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Flying on Halloween? You Can Wear a Costume!

Tiffany Butcher is dressed as Wicked Witch of the West with her dog Sergio (dressed as a monkey) at the international departures terminal at Los Angeles International Airport for the Pets Unstressing Passengers PUP Howling Halloween parade in 2016. FREDERIC J. BROWN/AFP/Getty Images

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Witches have it made when it comes to Halloween travel. Security wait times don't matter when you're zipping around on a broom. But what about us mortals who want to join the festivities in transit, sans frisk?

Air travel in a Halloween costume might seem a little silly, not to mention a complete TSA nightmare, but domestic security regulations for traveling in spooky attire for Halloween are actually pretty simple.

First things first: TSA. Don't try going through security with a mask on. TSA says masks are fine, as long as they're in your carry-on bag. After all, the TSA security people still need to make sure you are who you say you are.

Now, once you know how to get through security, you need to know how to deal with your airline. Remember in 2017 when United Airlines turned away a group of leggings-clad girls for what was called "improper dress"? Would they really allow a clown-costumed traveler on board? Yes and no.

It turns out United's decision centered on the fact the girls were flying as "pass riders," and therefore representatives of the company. Restrictions for regular customers — including those dressed as ghouls or goblins — are much more lenient, as long as passengers follow the airline's carriage and safety guidelines.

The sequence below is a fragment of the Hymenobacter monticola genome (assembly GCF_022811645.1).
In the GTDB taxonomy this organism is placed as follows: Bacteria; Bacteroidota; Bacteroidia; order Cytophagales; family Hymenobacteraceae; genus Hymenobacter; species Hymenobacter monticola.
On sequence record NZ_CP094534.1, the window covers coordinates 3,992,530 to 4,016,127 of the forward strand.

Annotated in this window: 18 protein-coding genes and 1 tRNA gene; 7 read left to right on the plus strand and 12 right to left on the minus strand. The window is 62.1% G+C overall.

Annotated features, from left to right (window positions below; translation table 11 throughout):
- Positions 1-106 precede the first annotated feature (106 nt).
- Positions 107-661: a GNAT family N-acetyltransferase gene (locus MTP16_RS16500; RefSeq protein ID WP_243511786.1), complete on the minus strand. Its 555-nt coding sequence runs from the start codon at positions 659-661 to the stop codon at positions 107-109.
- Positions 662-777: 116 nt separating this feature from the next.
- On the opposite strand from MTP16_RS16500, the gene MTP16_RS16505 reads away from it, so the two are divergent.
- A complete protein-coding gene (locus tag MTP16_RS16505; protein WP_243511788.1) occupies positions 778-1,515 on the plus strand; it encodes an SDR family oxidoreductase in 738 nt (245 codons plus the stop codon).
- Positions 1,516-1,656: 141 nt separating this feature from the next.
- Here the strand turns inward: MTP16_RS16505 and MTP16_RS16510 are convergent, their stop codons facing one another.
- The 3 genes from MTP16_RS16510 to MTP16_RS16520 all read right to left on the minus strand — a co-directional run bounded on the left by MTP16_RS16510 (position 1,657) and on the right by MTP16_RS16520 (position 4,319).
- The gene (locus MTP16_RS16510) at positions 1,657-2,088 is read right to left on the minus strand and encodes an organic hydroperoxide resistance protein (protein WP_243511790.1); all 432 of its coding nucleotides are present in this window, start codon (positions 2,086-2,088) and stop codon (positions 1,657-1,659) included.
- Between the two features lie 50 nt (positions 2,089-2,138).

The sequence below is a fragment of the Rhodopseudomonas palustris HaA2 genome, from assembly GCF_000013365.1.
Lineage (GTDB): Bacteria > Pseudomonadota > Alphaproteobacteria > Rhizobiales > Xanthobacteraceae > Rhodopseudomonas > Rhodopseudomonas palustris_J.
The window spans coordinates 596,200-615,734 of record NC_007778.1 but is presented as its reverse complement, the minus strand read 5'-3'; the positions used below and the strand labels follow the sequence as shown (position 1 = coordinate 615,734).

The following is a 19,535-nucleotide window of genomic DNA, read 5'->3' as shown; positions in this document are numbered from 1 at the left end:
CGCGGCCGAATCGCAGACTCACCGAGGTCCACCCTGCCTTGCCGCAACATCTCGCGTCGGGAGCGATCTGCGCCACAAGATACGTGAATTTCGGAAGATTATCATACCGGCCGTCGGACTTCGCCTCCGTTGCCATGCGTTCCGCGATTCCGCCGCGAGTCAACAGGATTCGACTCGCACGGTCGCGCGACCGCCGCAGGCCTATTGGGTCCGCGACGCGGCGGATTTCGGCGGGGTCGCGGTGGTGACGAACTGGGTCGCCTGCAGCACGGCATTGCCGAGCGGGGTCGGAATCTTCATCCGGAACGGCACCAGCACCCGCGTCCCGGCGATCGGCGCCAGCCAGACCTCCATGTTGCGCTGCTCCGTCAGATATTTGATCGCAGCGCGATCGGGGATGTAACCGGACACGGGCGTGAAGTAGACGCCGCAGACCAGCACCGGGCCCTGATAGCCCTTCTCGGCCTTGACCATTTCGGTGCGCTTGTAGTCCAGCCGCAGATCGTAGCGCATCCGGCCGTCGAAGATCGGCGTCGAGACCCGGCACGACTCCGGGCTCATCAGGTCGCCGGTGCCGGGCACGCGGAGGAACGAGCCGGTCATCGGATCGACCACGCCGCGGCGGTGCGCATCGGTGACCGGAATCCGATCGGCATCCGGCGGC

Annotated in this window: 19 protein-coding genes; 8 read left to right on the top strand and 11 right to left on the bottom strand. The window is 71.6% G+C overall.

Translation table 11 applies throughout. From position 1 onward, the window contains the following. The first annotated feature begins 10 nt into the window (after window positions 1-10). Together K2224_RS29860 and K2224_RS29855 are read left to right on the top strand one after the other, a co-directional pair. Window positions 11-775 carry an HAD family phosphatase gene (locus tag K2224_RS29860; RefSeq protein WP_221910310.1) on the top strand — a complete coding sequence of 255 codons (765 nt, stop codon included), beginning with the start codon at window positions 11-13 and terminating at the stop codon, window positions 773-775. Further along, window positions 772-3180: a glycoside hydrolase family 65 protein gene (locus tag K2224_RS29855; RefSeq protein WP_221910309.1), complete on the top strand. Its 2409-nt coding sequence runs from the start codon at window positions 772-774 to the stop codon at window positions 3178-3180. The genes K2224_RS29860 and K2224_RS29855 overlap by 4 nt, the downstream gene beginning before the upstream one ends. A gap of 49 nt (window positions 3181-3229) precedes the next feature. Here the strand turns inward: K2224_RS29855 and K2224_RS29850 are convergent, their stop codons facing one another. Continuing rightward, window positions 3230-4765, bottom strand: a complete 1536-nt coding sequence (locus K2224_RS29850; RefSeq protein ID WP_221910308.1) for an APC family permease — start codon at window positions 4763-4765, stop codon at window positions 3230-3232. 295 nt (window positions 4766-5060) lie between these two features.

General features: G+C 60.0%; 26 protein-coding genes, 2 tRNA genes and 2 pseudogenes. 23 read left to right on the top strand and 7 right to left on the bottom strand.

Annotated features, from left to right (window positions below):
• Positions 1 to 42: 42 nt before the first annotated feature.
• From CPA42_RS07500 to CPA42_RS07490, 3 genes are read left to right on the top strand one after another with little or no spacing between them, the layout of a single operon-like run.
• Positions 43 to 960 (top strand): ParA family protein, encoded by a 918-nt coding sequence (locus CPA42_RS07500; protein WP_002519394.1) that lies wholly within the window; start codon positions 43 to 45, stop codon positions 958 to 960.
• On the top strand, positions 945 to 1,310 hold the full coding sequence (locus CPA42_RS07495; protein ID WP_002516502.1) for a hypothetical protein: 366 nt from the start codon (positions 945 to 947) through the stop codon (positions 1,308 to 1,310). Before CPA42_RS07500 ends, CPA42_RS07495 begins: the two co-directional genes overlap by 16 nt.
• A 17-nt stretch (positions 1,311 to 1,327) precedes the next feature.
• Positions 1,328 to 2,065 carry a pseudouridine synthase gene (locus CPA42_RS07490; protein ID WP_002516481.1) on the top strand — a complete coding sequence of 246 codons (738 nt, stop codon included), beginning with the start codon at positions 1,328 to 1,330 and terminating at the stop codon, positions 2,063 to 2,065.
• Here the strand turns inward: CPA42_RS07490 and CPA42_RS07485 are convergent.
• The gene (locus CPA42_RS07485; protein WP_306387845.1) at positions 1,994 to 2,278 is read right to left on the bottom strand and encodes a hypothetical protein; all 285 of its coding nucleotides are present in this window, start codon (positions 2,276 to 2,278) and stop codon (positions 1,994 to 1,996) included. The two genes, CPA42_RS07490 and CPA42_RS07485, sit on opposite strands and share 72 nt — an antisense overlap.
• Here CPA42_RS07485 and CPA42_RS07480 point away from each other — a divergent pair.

Take Delta, for example. Its contract of carriage states it can "refuse to transport or may remove passengers from its aircraft ... when the passenger's conduct, attire, hygiene, or odor creates an unreasonable risk of offense or annoyance to other passengers." According to a representative, this includes Halloween costumes.

American Airlines has no specific restrictions when it comes to Halloween costumes, according to a representative; its conditions of carriage requires passengers to "be respectful that [their] odor isn't offensive" (unless caused by a disability), and notes that "bare feet or offensive clothing aren't allowed."

Contracts for United Airlines, JetBlue and Southwest Airlines all follow a similar tune. So that means as long as your costume isn't smelly or offensive, and doesn't cause injury to you or other passengers (as in, don't bring weapons, fake or real), you can fly in your favorite Halloween costume — although you may have a tougher time in business or first class. Attire rules tend to be more lax in economy.

If flying in a Halloween costume isn't enough, here's another piece of good news: You can also carry on your newly decorated pumpkin. That's right. TSA is up to speed on America's love for all things pumpkin, which is why they dedicate an entire set of rules to this festive fall fruit. "Pumpkins ... are A-Okay to bring through security," the TSA website says. "Whether they are decorated or not, feel free to bring those fellas along in your carry-on." Carry-on pumpkin puree — just like fake blood — must fit in a 3.4-ounce (100 milliliter) liquid container.

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